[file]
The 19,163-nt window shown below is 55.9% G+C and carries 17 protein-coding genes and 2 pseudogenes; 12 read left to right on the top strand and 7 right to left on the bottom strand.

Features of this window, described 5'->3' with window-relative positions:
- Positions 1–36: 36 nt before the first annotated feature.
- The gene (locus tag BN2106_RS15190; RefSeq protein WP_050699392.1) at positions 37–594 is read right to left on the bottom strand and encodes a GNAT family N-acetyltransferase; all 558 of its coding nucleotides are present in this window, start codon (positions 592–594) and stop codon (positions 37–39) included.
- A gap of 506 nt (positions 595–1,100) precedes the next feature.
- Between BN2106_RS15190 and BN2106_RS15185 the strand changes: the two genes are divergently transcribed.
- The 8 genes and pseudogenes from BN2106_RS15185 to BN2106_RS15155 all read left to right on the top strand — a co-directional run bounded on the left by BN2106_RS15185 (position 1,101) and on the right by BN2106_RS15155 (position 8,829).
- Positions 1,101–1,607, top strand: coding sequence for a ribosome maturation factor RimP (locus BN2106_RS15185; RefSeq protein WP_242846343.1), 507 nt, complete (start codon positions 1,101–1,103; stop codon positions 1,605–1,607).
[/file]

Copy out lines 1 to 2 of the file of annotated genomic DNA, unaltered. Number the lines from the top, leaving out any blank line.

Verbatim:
The 19,163-nt window shown below is 55.9% G+C and carries 17 protein-coding genes and 2 pseudogenes; 12 read left to right on the top strand and 7 right to left on the bottom strand.

Features of this window, described 5'->3' with window-relative positions: